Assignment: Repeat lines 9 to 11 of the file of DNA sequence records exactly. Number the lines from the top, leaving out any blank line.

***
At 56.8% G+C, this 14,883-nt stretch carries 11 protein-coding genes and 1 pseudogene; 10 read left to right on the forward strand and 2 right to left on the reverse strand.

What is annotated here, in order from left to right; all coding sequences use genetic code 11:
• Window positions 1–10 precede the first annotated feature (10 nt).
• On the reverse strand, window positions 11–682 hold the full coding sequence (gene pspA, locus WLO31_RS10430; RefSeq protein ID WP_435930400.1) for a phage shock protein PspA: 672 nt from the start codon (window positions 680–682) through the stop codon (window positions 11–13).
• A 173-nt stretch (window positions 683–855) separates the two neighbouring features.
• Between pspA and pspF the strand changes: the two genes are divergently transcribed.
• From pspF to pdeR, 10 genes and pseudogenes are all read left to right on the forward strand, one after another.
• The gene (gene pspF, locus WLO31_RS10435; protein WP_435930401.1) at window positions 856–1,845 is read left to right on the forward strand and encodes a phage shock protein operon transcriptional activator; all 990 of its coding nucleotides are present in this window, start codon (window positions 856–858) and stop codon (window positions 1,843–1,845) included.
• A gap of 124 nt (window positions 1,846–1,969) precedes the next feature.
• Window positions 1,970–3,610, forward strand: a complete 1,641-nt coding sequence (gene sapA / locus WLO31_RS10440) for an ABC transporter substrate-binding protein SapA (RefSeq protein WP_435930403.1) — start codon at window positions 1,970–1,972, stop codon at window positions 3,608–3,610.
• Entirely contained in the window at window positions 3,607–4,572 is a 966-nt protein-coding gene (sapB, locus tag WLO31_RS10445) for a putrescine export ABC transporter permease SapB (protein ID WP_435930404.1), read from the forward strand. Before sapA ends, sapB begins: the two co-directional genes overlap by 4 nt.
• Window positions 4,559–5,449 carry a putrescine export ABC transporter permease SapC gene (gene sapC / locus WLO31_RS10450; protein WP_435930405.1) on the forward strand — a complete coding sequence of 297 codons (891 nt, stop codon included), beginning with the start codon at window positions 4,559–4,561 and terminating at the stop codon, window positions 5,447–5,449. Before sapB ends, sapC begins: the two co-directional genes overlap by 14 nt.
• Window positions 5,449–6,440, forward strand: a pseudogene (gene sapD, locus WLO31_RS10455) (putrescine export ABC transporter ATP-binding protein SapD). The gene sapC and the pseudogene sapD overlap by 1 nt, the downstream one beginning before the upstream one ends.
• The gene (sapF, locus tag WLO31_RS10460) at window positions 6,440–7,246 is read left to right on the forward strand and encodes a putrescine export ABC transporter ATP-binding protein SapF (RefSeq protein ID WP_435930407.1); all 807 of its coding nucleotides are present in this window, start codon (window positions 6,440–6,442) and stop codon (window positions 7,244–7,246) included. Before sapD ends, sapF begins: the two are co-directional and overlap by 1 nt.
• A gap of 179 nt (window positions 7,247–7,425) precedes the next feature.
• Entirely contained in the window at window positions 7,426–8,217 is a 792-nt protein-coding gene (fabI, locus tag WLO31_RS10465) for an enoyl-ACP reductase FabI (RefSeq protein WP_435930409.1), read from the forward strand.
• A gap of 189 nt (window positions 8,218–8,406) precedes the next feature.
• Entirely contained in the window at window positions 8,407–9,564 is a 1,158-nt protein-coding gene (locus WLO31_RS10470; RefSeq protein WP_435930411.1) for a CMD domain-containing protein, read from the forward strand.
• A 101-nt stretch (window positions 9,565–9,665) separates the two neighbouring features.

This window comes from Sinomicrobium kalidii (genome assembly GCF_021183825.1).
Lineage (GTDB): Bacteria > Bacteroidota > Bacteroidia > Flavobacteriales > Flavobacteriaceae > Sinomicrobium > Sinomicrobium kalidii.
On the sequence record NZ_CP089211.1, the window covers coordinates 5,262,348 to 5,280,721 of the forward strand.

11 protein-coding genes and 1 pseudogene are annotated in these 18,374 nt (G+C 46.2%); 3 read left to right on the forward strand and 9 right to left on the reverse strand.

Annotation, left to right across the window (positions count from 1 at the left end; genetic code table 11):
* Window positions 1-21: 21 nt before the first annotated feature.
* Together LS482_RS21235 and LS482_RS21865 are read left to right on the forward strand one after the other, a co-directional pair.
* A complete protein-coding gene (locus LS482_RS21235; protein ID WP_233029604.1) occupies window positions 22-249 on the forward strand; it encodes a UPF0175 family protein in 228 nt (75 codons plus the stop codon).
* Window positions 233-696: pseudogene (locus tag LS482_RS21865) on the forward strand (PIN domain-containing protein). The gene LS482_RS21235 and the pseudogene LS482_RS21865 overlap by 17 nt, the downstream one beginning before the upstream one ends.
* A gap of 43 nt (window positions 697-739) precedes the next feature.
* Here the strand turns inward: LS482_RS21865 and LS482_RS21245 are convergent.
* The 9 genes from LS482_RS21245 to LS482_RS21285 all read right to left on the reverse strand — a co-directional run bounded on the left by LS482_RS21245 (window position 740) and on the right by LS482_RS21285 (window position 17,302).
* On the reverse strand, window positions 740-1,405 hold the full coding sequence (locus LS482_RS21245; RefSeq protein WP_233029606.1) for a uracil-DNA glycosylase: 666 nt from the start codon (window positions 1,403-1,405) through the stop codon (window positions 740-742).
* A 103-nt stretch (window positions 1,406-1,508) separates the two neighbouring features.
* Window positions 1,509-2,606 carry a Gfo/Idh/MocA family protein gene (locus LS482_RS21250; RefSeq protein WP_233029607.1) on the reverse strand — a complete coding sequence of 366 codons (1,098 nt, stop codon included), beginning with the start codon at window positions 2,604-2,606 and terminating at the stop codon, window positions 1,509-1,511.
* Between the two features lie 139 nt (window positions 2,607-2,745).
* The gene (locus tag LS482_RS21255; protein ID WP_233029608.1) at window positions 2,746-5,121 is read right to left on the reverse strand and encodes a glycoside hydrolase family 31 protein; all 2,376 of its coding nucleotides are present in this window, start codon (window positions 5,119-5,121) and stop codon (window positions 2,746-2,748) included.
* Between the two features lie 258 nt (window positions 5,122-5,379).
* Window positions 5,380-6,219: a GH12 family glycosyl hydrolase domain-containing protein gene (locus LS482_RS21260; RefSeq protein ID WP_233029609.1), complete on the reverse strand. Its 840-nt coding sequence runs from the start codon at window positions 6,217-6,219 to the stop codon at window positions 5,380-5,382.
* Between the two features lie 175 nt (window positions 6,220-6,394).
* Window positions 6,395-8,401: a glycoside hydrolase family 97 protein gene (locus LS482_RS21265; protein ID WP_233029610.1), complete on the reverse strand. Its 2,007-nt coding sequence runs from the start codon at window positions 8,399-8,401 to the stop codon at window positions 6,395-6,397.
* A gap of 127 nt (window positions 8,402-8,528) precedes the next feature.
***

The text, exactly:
• A gap of 124 nt (window positions 1,846–1,969) precedes the next feature.
• Window positions 1,970–3,610, forward strand: a complete 1,641-nt coding sequence (gene sapA / locus WLO31_RS10440) for an ABC transporter substrate-binding protein SapA (RefSeq protein WP_435930403.1) — start codon at window positions 1,970–1,972, stop codon at window positions 3,608–3,610.
• Entirely contained in the window at window positions 3,607–4,572 is a 966-nt protein-coding gene (sapB, locus tag WLO31_RS10445) for a putrescine export ABC transporter permease SapB (protein ID WP_435930404.1), read from the forward strand. Before sapA ends, sapB begins: the two co-directional genes overlap by 4 nt.